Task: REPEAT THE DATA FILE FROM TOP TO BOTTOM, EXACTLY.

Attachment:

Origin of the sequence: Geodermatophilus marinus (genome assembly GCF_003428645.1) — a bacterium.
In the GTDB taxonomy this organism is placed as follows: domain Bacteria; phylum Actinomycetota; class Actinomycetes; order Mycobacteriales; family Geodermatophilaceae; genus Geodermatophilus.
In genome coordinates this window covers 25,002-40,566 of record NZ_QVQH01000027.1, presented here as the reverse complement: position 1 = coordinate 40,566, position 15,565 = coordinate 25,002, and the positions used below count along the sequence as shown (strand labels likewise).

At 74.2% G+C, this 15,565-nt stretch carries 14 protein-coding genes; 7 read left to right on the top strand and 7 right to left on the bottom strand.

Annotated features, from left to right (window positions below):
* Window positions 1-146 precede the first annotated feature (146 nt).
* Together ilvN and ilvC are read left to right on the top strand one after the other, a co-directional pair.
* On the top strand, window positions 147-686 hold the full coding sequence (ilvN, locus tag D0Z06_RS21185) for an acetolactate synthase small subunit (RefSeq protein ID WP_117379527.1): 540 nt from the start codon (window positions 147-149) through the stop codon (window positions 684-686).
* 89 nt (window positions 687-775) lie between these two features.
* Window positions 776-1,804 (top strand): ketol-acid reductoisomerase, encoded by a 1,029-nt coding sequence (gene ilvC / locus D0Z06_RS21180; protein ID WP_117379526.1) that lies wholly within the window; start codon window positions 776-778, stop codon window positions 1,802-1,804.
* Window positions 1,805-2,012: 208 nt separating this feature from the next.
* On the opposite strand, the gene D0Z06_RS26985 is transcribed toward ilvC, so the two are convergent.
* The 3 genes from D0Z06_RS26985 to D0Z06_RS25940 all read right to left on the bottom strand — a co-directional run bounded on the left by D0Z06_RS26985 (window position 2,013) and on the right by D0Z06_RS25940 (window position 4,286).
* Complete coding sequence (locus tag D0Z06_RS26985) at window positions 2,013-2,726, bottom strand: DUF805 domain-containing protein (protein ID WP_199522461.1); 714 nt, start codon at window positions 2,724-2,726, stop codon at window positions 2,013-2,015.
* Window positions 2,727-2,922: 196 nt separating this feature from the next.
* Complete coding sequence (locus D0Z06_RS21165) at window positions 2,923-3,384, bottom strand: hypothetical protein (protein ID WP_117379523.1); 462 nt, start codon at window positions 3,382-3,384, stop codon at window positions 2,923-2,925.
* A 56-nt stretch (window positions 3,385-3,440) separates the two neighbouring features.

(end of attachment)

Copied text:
Origin of the sequence: Geodermatophilus marinus (genome assembly GCF_003428645.1) — a bacterium.
In the GTDB taxonomy this organism is placed as follows: domain Bacteria; phylum Actinomycetota; class Actinomycetes; order Mycobacteriales; family Geodermatophilaceae; genus Geodermatophilus.
In genome coordinates this window covers 25,002-40,566 of record NZ_QVQH01000027.1, presented here as the reverse complement: position 1 = coordinate 40,566, position 15,565 = coordinate 25,002, and the positions used below count along the sequence as shown (strand labels likewise).

At 74.2% G+C, this 15,565-nt stretch carries 14 protein-coding genes; 7 read left to right on the top strand and 7 right to left on the bottom strand.

Annotated features, from left to right (window positions below):
* Window positions 1-146 precede the first annotated feature (146 nt).
* Together ilvN and ilvC are read left to right on the top strand one after the other, a co-directional pair.
* On the top strand, window positions 147-686 hold the full coding sequence (ilvN, locus tag D0Z06_RS21185) for an acetolactate synthase small subunit (RefSeq protein ID WP_117379527.1): 540 nt from the start codon (window positions 147-149) through the stop codon (window positions 684-686).
* 89 nt (window positions 687-775) lie between these two features.
* Window positions 776-1,804 (top strand): ketol-acid reductoisomerase, encoded by a 1,029-nt coding sequence (gene ilvC / locus D0Z06_RS21180; protein ID WP_117379526.1) that lies wholly within the window; start codon window positions 776-778, stop codon window positions 1,802-1,804.
* Window positions 1,805-2,012: 208 nt separating this feature from the next.
* On the opposite strand, the gene D0Z06_RS26985 is transcribed toward ilvC, so the two are convergent.
* The 3 genes from D0Z06_RS26985 to D0Z06_RS25940 all read right to left on the bottom strand — a co-directional run bounded on the left by D0Z06_RS26985 (window position 2,013) and on the right by D0Z06_RS25940 (window position 4,286).
* Complete coding sequence (locus tag D0Z06_RS26985) at window positions 2,013-2,726, bottom strand: DUF805 domain-containing protein (protein ID WP_199522461.1); 714 nt, start codon at window positions 2,724-2,726, stop codon at window positions 2,013-2,015.
* Window positions 2,727-2,922: 196 nt separating this feature from the next.
* Complete coding sequence (locus D0Z06_RS21165) at window positions 2,923-3,384, bottom strand: hypothetical protein (protein ID WP_117379523.1); 462 nt, start codon at window positions 3,382-3,384, stop codon at window positions 2,923-2,925.
* A 56-nt stretch (window positions 3,385-3,440) separates the two neighbouring features.